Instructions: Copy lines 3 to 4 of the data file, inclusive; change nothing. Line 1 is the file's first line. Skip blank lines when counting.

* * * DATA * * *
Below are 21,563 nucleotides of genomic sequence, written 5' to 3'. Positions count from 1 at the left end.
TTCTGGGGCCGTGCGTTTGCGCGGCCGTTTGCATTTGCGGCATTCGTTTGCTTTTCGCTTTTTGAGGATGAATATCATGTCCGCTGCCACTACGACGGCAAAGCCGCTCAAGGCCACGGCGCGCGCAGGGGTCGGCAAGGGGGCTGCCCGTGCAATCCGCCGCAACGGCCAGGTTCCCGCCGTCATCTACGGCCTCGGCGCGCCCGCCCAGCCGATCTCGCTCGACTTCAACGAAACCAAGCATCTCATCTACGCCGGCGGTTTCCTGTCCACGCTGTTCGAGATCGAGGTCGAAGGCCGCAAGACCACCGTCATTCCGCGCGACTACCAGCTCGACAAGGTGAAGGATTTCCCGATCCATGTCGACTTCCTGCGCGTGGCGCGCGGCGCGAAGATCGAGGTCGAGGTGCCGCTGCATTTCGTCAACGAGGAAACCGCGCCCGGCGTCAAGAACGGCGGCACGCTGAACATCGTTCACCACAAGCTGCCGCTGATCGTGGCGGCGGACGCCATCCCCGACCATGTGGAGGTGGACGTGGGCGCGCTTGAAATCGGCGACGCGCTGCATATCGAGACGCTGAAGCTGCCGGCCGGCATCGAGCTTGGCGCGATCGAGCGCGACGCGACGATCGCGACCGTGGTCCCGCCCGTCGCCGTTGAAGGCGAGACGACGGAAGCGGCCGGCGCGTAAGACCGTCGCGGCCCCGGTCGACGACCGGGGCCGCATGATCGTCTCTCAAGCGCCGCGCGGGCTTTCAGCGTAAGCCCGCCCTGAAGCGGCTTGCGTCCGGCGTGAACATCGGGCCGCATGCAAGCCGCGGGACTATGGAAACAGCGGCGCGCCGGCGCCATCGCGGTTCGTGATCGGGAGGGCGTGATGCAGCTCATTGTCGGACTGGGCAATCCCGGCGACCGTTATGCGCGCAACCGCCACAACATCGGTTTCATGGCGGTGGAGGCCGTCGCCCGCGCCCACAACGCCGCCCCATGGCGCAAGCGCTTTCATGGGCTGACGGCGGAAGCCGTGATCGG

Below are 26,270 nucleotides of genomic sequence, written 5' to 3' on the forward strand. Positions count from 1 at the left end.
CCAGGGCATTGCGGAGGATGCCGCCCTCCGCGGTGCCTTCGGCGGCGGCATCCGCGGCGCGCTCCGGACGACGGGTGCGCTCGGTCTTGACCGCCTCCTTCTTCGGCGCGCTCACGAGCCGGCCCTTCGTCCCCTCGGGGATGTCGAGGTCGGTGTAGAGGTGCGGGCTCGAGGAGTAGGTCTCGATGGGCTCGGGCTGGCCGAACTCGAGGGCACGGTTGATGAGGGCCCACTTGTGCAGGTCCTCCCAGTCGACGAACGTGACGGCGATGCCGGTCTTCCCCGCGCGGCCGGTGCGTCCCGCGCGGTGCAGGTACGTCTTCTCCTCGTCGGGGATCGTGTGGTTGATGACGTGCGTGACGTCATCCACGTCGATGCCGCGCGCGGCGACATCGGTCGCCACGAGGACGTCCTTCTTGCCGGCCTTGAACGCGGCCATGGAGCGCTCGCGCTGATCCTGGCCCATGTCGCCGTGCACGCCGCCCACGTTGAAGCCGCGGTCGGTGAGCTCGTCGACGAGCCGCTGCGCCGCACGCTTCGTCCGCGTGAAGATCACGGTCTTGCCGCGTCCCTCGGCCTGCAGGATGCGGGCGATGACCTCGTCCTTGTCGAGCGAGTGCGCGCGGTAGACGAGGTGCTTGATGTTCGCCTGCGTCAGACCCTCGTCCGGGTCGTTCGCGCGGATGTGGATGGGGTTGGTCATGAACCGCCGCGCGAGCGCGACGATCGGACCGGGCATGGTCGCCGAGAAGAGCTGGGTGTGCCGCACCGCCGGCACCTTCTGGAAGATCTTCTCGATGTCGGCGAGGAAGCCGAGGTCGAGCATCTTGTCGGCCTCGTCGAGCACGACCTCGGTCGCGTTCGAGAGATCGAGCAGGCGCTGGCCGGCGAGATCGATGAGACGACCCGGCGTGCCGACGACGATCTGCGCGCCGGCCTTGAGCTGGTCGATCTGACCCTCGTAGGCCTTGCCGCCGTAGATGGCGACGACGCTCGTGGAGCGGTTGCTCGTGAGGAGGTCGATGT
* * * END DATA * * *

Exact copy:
Below are 26,270 nucleotides of genomic sequence, written 5' to 3' on the forward strand. Positions count from 1 at the left end.
CCAGGGCATTGCGGAGGATGCCGCCCTCCGCGGTGCCTTCGGCGGCGGCATCCGCGGCGCGCTCCGGACGACGGGTGCGCTCGGTCTTGACCGCCTCCTTCTTCGGCGCGCTCACGAGCCGGCCCTTCGTCCCCTCGGGGATGTCGAGGTCGGTGTAGAGGTGCGGGCTCGAGGAGTAGGTCTCGATGGGCTCGGGCTGGCCGAACTCGAGGGCACGGTTGATGAGGGCCCACTTGTGCAGGTCCTCCCAGTCGACGAACGTGACGGCGATGCCGGTCTTCCCCGCGCGGCCGGTGCGTCCCGCGCGGTGCAGGTACGTCTTCTCCTCGTCGGGGATCGTGTGGTTGATGACGTGCGTGACGTCATCCACGTCGATGCCGCGCGCGGCGACATCGGTCGCCACGAGGACGTCCTTCTTGCCGGCCTTGAACGCGGCCATGGAGCGCTCGCGCTGATCCTGGCCCATGTCGCCGTGCACGCCGCCCACGTTGAAGCCGCGGTCGGTGAGCTCGTCGACGAGCCGCTGCGCCGCACGCTTCGTCCGCGTGAAGATCACGGTCTTGCCGCGTCCCTCGGCCTGCAGGATGCGGGCGATGACCTCGTCCTTGTCGAGCGAGTGCGCGCGGTAGACGAGGTGCTTGATGTTCGCCTGCGTCAGACCCTCGTCCGGGTCGTTCGCGCGGATGTGGATGGGGTTGGTCATGAACCGCCGCGCGAGCGCGACGATCGGACCGGGCATGGTCGCCGAGAAGAGCTGGGTGTGCCGCACCGCCGGCACCTTCTGGAAGATCTTCTCGATGTCGGCGAGGAAGCCGAGGTCGAGCATCTTGTCGGCCTCGTCGAGCACGACCTCGGTCGCGTTCGAGAGATCGAGCAGGCGCTGGCCGGCGAGATCGATGAGACGACCCGGCGTGCCGACGACGATCTGCGCGCCGGCCTTGAGCTGGTCGATCTGACCCTCGTAGGCCTTGCCGCCGTAGATGGCGACGACGCTCGTGGAGCGGTTGCTCGTGAGGAGGTCGATGT